Wednesday, April 11, 2012

Making Use of My Time for Student Achievement

A Post on Student Achievement Best Practices

By Milissa Meyer-Hanna, 4th Grade Reading Teacher

One of the most effective student achievement best practices is one-on-one time with a student, as described in this post.
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Education is my 2nd career. Previously, I was a graphic artist and had the pleasure of working with a variety of businesses and clients. Some clients’ needs were relatively straight forward, while others presented unique challenges. From time to time, a specific set of criteria was set up by the client that seemed highly improbable to achieve. But no matter what was needed, the goal was to ALWAYS find what worked for that client – giving up was not an option. Early on in that career, I had the great luck to be mentored by a sage advertising rep/artist with many years of experience. He shared one nugget of wisdom which he admonished my to care enough to always apply to every person I came in contact – to anyone, anywhere, at any time: Treat the person you are with as if they are the most important person in your life at that moment in time.

Now, 14+ years into the education field, as a teacher, that adage is even more apropos. A core strategy and one of my student achievement best practices that I strive to use in each of my classes is to make time to have individual student conferences with as many children as possible on a daily basis. During the time I meet with each child, I stress the point that the conference time we are having is all about them – NOT the class, NOT the student sitting next to them, but about THAT specific student. During those few moments, I tell students that I am THEIR individual tutor – this time belongs to them exclusively.

So, how are this many conferences organized in a way that provides “equal time” to all students? Students don’t sign up for conferences, and conferences are not a prescribed amount of time. Instead, students earn conference time – these conferences are a privilege of one-to-one tutoring earned as the result of their on-going work effort. As students are working, either independently or cooperatively, I fit in few moments here and there to interact with them individually. I always start by asking that child to point out a specific success pattern that they are having for a specific skill (what they’re doing right), and we both ponder a specific error pattern (a bug-a-boo skill area that presents difficulty for them), then set a mini goal which we’ll discuss the very next time we meet. Do I always have time to speak with each child individually every day in a conference? Sometimes yes, other times no – it all depends on what each child needs. Whichever child I end with today, I start with the next one tomorrow. And after meeting with everyone, we begin a new round of conferences. Some days I can meet with many students twice - if it’s a quick conference venue. The amount of time isn’t of key significance. Whether or not that student feels like the most important person in the room during their individual conference - & we are working together to meet their specific needs as fully as possible - is my primary objective.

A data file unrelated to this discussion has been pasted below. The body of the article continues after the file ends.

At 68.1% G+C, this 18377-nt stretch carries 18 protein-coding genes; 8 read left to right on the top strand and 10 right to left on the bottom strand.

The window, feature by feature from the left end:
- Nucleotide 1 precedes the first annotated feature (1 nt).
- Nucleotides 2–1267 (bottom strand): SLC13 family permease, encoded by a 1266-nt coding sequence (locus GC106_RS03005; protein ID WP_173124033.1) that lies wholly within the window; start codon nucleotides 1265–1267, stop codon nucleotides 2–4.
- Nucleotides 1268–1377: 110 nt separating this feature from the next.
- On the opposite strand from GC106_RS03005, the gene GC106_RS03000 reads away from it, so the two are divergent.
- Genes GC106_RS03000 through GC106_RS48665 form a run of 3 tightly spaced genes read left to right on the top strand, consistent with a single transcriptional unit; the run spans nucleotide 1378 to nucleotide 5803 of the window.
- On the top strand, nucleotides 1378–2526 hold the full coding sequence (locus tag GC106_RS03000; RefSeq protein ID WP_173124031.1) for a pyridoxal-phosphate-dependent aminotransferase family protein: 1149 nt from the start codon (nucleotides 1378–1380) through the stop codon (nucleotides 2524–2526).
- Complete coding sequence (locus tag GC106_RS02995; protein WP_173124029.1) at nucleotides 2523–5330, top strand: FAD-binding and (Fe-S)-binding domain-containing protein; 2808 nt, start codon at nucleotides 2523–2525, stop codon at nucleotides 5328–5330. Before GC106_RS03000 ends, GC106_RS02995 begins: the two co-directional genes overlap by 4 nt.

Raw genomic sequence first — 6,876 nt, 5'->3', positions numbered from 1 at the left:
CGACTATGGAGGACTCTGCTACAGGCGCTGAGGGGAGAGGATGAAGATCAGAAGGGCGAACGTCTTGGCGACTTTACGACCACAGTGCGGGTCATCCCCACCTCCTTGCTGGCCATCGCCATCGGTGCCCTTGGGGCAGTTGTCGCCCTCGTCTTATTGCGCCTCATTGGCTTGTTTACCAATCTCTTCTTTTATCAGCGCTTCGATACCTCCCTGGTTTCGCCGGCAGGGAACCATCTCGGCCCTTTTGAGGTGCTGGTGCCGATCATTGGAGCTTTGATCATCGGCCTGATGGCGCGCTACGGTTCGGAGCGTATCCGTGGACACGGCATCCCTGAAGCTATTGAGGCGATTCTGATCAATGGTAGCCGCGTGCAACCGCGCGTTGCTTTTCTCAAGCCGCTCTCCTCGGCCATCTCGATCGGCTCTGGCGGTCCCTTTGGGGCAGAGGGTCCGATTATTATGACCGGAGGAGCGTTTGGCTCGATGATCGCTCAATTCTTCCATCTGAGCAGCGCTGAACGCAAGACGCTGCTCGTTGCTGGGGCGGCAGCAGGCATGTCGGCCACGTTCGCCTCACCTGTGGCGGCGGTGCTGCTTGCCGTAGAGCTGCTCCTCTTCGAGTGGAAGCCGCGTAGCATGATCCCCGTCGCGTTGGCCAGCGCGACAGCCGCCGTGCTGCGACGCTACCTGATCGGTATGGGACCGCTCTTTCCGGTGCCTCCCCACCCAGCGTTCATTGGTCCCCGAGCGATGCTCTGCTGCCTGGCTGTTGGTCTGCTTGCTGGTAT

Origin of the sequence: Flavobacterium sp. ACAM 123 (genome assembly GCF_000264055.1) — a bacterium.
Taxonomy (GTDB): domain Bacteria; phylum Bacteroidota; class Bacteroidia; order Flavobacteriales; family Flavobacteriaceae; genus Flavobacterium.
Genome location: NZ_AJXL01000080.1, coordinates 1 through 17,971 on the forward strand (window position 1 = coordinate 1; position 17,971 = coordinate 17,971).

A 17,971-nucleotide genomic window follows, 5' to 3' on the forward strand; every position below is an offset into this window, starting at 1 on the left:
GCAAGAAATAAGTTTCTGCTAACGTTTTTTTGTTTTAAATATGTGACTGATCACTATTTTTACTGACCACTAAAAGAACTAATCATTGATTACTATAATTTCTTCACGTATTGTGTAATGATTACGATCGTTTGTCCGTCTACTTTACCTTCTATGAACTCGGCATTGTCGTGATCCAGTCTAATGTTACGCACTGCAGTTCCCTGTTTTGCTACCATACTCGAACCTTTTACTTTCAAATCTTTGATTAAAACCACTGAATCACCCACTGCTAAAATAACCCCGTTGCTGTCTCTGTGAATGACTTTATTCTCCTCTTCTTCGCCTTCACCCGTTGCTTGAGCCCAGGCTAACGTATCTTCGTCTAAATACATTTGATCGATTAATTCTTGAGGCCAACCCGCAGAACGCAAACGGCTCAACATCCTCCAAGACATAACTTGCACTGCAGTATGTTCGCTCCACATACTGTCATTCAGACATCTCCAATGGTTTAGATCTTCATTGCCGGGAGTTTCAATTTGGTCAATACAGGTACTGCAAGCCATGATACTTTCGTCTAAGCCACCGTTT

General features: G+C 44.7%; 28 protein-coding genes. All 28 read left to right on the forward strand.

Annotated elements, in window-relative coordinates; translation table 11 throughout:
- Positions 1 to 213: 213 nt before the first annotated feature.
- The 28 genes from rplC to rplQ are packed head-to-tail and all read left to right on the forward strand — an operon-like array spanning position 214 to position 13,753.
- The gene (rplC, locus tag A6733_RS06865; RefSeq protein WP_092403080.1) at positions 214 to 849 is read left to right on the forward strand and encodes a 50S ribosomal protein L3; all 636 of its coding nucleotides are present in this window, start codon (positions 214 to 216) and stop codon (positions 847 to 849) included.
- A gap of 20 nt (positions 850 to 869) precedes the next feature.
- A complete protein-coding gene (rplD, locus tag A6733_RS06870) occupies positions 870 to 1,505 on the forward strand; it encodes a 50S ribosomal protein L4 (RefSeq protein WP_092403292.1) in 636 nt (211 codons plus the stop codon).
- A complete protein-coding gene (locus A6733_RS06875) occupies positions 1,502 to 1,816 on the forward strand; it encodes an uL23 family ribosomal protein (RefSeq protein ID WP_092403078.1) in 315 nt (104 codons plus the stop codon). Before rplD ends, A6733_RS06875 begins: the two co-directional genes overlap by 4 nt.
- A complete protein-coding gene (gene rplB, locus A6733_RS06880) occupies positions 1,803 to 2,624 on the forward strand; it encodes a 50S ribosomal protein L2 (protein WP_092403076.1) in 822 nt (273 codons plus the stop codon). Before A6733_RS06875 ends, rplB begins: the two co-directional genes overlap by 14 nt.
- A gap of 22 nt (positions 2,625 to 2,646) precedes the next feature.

And what about the student who chooses to be off-task? Or who hasn’t met his/her goal from our previous individual conference time? I teach students that our time together in the classroom is valuable to everyone in the room. If a child is not prepared for his/her conference (ie: has not had time to finish a certain portion of an activity, or has chosen not to attempt an activity, or maybe has demonstrated negative behavior that required my intervention, etc.), then they will be able to have a conference with me at a later time when they are more prepared. For this conference time to be as productive as possible for them – and to allow everyone to have the maximum amount of time with me, conference time is not spent coaxing students to work. Rather, it’s to be spent discussing work accomplished, or setting future mini-goals. I guarantee them my undivided attention (with the understanding that they will receive as much of my attention as possible, while I’m monitoring the rest of the class), and they are responsible for bringing their best effort/work to the table for us to discuss. Students are also taught to be respectful of others’ individual tutoring time with me – if someone has a question while I’m conferencing/tutoring, they can either ask another student in their group (if work is being done cooperatively), or they can put a “dot” next to a question they’re having difficulty with, and we’ll discuss it when I meet with them.

The value these conferences add to students’ experiences in the classroom is measurable & highly necessary. This time allows me to monitor progress continually, addressing needs as they come up, rather than waiting for a test to measure student growth individually or collectively.

The best measure of success for incorporating daily tutoring conferences? Student responses – their comments either to me, or as retold by their parents when we speak together about their student’s progress, about the one-to-one instruction their child frequently receives. Every child receives this same opportunity, and is required to share responsibility for his/her own learning.

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